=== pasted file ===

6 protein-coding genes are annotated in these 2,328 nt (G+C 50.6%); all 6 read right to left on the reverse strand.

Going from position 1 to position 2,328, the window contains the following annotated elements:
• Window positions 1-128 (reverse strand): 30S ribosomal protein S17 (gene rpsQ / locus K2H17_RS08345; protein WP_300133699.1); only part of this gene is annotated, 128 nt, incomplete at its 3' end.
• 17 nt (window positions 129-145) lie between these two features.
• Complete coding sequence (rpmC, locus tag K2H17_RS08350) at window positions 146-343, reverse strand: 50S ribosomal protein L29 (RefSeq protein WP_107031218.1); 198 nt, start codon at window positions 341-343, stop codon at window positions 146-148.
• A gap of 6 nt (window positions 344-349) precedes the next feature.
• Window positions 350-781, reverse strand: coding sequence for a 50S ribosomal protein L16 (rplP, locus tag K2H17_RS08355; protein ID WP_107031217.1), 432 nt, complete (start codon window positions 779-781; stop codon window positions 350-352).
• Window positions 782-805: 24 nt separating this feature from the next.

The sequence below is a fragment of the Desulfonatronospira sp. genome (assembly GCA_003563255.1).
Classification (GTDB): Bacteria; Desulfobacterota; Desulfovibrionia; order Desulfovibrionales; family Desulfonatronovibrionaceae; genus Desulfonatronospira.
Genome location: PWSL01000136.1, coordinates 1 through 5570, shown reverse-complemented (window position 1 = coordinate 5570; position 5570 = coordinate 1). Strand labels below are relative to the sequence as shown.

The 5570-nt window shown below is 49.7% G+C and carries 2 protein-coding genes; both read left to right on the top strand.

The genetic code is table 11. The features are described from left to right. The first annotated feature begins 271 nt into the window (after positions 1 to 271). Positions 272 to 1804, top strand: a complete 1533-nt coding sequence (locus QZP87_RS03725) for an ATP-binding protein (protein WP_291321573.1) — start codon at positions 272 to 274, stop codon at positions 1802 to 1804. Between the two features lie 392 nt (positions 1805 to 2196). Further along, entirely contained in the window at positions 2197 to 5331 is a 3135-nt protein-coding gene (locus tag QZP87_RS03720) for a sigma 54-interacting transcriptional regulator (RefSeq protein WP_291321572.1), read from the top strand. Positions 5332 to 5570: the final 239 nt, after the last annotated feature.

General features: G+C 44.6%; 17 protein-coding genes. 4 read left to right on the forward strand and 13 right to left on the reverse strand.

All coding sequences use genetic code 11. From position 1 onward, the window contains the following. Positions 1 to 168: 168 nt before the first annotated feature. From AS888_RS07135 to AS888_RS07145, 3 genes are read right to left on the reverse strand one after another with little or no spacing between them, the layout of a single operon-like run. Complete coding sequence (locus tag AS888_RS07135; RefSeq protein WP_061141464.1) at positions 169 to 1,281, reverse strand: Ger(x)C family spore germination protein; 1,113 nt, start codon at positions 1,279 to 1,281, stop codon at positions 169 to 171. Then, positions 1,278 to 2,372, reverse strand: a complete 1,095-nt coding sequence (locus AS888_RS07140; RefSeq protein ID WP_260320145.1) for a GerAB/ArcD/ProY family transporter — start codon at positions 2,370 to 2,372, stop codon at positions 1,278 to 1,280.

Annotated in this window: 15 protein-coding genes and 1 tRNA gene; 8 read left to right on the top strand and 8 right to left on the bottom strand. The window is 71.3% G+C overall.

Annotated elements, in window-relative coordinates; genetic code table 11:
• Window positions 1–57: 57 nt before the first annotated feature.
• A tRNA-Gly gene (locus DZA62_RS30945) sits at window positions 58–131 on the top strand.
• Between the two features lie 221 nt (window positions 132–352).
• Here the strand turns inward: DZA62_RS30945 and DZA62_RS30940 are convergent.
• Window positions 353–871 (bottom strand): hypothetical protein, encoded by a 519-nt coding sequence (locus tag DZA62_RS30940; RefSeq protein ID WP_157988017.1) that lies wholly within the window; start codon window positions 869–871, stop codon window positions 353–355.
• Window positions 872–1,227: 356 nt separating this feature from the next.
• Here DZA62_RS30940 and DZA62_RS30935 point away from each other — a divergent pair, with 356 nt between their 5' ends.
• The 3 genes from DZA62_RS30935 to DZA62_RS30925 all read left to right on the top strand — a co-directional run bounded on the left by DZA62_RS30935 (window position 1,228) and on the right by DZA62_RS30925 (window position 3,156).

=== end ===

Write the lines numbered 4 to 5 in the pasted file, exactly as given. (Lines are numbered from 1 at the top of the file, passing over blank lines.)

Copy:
• 17 nt (window positions 129-145) lie between these two features.
• Complete coding sequence (rpmC, locus tag K2H17_RS08350) at window positions 146-343, reverse strand: 50S ribosomal protein L29 (RefSeq protein WP_107031218.1); 198 nt, start codon at window positions 341-343, stop codon at window positions 146-148.